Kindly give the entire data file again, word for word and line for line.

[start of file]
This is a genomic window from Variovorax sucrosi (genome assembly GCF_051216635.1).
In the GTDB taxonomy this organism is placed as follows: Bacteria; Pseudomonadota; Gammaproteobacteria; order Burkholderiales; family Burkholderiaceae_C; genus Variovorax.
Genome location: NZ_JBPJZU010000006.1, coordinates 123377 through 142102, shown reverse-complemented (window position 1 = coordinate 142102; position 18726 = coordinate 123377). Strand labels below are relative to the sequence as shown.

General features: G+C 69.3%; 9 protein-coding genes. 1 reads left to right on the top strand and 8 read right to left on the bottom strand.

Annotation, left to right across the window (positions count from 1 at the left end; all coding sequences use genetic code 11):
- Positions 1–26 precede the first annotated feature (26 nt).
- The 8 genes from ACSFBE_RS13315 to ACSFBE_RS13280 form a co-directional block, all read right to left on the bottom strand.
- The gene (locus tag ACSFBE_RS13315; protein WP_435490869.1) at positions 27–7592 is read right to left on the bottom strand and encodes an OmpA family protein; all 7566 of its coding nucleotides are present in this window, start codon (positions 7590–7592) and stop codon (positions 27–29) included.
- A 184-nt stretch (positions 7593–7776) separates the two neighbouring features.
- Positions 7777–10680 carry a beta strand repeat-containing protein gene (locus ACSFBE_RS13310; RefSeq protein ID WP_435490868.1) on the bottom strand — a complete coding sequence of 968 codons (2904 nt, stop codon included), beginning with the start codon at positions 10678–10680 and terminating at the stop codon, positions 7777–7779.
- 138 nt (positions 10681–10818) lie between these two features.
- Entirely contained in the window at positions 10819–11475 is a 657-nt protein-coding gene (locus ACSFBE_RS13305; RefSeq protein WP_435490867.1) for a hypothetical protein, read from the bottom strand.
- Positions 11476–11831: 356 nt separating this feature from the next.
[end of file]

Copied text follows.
This is a genomic window from Variovorax sucrosi (genome assembly GCF_051216635.1).
In the GTDB taxonomy this organism is placed as follows: Bacteria; Pseudomonadota; Gammaproteobacteria; order Burkholderiales; family Burkholderiaceae_C; genus Variovorax.
Genome location: NZ_JBPJZU010000006.1, coordinates 123377 through 142102, shown reverse-complemented (window position 1 = coordinate 142102; position 18726 = coordinate 123377). Strand labels below are relative to the sequence as shown.

General features: G+C 69.3%; 9 protein-coding genes. 1 reads left to right on the top strand and 8 read right to left on the bottom strand.

Annotation, left to right across the window (positions count from 1 at the left end; all coding sequences use genetic code 11):
- Positions 1–26 precede the first annotated feature (26 nt).
- The 8 genes from ACSFBE_RS13315 to ACSFBE_RS13280 form a co-directional block, all read right to left on the bottom strand.
- The gene (locus tag ACSFBE_RS13315; protein WP_435490869.1) at positions 27–7592 is read right to left on the bottom strand and encodes an OmpA family protein; all 7566 of its coding nucleotides are present in this window, start codon (positions 7590–7592) and stop codon (positions 27–29) included.
- A 184-nt stretch (positions 7593–7776) separates the two neighbouring features.
- Positions 7777–10680 carry a beta strand repeat-containing protein gene (locus ACSFBE_RS13310; RefSeq protein ID WP_435490868.1) on the bottom strand — a complete coding sequence of 968 codons (2904 nt, stop codon included), beginning with the start codon at positions 10678–10680 and terminating at the stop codon, positions 7777–7779.
- 138 nt (positions 10681–10818) lie between these two features.
- Entirely contained in the window at positions 10819–11475 is a 657-nt protein-coding gene (locus ACSFBE_RS13305; RefSeq protein WP_435490867.1) for a hypothetical protein, read from the bottom strand.
- Positions 11476–11831: 356 nt separating this feature from the next.